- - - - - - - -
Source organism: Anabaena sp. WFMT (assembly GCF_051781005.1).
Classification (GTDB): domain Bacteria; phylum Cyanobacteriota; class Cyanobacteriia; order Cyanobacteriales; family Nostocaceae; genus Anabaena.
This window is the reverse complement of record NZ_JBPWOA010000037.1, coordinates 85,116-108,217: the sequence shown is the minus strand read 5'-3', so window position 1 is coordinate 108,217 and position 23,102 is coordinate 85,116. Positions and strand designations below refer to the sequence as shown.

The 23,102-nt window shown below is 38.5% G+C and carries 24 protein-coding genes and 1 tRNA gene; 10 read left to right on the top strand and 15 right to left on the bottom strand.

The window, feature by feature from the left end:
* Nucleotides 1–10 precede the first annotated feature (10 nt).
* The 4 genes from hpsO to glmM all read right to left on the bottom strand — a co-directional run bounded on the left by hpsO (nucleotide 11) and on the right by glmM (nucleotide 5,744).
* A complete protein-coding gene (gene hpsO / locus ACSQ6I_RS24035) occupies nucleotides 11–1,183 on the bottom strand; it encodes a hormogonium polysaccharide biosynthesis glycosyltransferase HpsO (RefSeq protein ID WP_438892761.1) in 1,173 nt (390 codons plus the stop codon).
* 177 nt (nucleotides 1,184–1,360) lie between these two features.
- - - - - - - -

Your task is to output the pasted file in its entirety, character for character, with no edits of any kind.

Source organism: Anabaena sp. WFMT (assembly GCF_051781005.1).
Classification (GTDB): domain Bacteria; phylum Cyanobacteriota; class Cyanobacteriia; order Cyanobacteriales; family Nostocaceae; genus Anabaena.
This window is the reverse complement of record NZ_JBPWOA010000037.1, coordinates 85,116-108,217: the sequence shown is the minus strand read 5'-3', so window position 1 is coordinate 108,217 and position 23,102 is coordinate 85,116. Positions and strand designations below refer to the sequence as shown.

The 23,102-nt window shown below is 38.5% G+C and carries 24 protein-coding genes and 1 tRNA gene; 10 read left to right on the top strand and 15 right to left on the bottom strand.

The window, feature by feature from the left end:
* Nucleotides 1–10 precede the first annotated feature (10 nt).
* The 4 genes from hpsO to glmM all read right to left on the bottom strand — a co-directional run bounded on the left by hpsO (nucleotide 11) and on the right by glmM (nucleotide 5,744).
* A complete protein-coding gene (gene hpsO / locus ACSQ6I_RS24035) occupies nucleotides 11–1,183 on the bottom strand; it encodes a hormogonium polysaccharide biosynthesis glycosyltransferase HpsO (RefSeq protein ID WP_438892761.1) in 1,173 nt (390 codons plus the stop codon).
* 177 nt (nucleotides 1,184–1,360) lie between these two features.